In the one-and-done era, college basketball fans have grown accustomed to having to get to know a slew of new, highly-touted names and faces each season, many of whom will spend just one year on campus before moving on to the NBA. Just look at the 2018 draft, where it took 10 picks before Mikal Bridges became the first non-freshman (or international) to be selected. Not all elite freshmen will pan out, but history dictates that many of them will help headline the sport for the next year—and, for some, maybe even beyond.
With that in mind, SI.com will be introducing you to the top incoming freshmen in college basketball and breaking down the impact those players could have this season. The rankings are according to RSCI Hoops, a composite that averages from 25 different expert top-100 lists. We move to the No. 15 and No. 10 overall recruits, Vanderbilt's Darius Garland and Simi Shittu, respectively. You can view all of the profiles to date here.
What they mean for Vanderbilt’s recruiting class
Simi Shittu, a 6’10” power forward (No. 10 in the RSCI rankings) is the highest-rated recruit to commit to the Commodores. Fellow top-25 commit Darius Garland, a Nashville native, comes in at No. 15. The five-star point guard joins Shittu and four-star shooting guard Aaron Nesmith (No. 63), in Vanderbilt’s 13th ranked recruiting class—the best in program history. With a talented point guard in Garland, a highly touted power forward in Shittu, and the addition of Nesmith at wing, Vanderbilt not only has its most talented recruits to date but a much more versatile class than in years past. The trio has significant scoring potential for head coach Bryce Drew and the Commodores, which makes a postseason appearance much more likely as the program continues to improve.
How they fit
Garland is the son of former Missouri State star turned NBA point guard Winston Garland. The 6’2” McDonald’s All-American and three-time Mr. Basketball led his high school team to four-consecutive Tennessee Division II-AA titles during his high school career and averaged 27.6 points, 5.0 rebounds, 4.3 assists and 1.7 steals per game as a senior while shooting 59.7% from the field. He’s a dynamic offensive asset, equally as talented as a passer and playmaker as he is a shooter. He’s quick with a James Harden/Allen Iverson-esque crossover and can dunk as well as he can shoot daggers from deep. He’ll also dish a dirty pass in an instant if needed, but it’s Garland’s ball handling abilities that will blow your mind (just watch the first 30 seconds of his highlights). He has great court vision, which makes him just the floor general that Vanderbilt needs if it wants to return to the postseason in 2018–19. The five-star hometown hero will likely start for the Commodores alongside sophomore Saben Lee, a 6’2” combo guard.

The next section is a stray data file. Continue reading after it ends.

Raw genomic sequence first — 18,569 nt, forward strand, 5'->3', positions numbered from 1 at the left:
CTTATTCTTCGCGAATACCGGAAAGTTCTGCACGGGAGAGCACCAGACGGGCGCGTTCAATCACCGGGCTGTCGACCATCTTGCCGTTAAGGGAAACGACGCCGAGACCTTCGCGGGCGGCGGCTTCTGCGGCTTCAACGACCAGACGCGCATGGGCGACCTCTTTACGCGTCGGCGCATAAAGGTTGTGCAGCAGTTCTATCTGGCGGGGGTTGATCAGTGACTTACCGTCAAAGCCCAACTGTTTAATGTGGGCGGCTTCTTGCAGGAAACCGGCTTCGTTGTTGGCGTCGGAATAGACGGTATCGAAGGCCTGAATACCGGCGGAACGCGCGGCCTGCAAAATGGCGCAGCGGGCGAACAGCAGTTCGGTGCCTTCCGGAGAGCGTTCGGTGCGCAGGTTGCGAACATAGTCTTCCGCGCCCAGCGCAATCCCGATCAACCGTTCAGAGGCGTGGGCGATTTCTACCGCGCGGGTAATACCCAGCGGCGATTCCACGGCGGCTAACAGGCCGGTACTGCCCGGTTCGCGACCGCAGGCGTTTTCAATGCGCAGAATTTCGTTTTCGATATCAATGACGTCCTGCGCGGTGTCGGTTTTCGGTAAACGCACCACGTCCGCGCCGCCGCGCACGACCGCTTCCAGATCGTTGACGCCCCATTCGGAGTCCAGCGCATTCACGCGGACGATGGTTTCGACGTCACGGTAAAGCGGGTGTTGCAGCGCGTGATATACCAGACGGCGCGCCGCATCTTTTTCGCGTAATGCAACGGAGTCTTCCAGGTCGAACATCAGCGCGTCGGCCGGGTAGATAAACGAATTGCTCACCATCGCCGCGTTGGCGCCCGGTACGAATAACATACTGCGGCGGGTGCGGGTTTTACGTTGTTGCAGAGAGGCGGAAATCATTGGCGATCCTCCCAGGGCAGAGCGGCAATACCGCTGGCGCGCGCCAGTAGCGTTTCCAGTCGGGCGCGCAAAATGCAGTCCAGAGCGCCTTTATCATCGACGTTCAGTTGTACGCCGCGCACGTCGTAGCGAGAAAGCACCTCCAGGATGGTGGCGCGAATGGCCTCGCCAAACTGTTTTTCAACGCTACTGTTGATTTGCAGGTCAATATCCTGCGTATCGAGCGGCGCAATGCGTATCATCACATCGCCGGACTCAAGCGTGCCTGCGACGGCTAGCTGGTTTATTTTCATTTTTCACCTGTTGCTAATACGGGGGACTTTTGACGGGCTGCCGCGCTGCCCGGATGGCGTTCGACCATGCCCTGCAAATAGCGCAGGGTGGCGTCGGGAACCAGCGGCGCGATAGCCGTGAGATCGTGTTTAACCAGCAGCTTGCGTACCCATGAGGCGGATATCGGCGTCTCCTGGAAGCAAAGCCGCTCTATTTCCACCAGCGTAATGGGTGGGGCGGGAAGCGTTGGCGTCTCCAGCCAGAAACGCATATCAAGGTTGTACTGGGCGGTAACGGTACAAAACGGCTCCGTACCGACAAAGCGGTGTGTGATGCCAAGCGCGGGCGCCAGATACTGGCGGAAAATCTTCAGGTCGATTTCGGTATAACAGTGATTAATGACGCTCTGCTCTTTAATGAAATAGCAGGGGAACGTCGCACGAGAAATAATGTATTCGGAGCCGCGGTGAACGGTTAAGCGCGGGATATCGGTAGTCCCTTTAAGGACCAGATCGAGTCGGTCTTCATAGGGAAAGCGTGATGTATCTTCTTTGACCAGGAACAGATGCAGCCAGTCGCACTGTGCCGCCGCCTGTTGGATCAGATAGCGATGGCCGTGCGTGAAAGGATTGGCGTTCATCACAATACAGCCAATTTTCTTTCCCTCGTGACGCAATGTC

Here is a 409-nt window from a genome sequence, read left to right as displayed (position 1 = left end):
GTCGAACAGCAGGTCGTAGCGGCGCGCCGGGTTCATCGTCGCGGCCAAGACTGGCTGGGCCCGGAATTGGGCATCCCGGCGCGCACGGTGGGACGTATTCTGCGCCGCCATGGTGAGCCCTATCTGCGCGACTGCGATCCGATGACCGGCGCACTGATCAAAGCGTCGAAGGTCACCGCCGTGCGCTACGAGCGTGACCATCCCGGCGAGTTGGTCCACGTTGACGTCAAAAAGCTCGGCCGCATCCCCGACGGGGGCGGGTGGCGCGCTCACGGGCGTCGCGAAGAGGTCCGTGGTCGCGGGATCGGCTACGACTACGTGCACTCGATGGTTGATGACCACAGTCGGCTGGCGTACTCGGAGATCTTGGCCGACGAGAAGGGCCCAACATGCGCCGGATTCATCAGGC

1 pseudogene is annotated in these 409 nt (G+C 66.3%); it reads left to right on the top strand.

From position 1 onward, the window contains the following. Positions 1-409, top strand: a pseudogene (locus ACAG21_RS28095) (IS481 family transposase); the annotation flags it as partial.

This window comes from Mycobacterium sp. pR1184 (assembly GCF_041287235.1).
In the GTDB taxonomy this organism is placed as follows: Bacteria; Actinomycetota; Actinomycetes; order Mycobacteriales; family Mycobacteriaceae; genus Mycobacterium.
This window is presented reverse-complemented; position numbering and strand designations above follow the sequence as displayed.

Lee is Vanderbilt’s best returning player after averaging 10.6 points and 3.1 assists per game last season as a true freshman while also leading the team in steals (39) and assists (99). Lee is Drew’s go-to-guard for getting points in the paint, consistently making clutch layups and dunking with ease. He fits as a nice complement to Garland, who’s more talented at the perimeter. Drew will likely pair the two play-making guards together this season, with Shittu, a high-impact power forward, playing as their main target at the middle. Shittu will help fortify the Commodores’ frontcourt, bringing size and strength to Vanderbilt at center but adding an element of agility that’s not common in players his size. He’s talented in transition and excels at making plays off a rebound or a steal, showing point guard potential in a big man’s body. After suffering a torn ACL in December and undergoing corrective knee surgery in January, Shittu might be slow to start for the ‘Dores as he continues to rehab, but will certainly be utilized by Drew all over the court, showing potential as more than simply a center.
Importance to Vanderbilt's success/team outlook
Drew took over the program in 2016, leading the Commodores to the NCAA tournament in the 2016–17 season before a 12–20, 6–12 second season. With the addition of the incoming recruiting class, Drew hopes to advance the team’s upward swing. The freshmen join a solid roster of veteran returners, but their combined talent brings a ton of added promise to the program. While Shittu and Garland certainly have NBA lottery pick potential and may leave before their eligibility ends, their legacy will help Drew recruit for years to come, giving the program the boost it needs to become serious contenders on the national scale. Lastly, if anyone wants a laugh, here’s Garland interviewing his fellow McDonald’s All-Americans.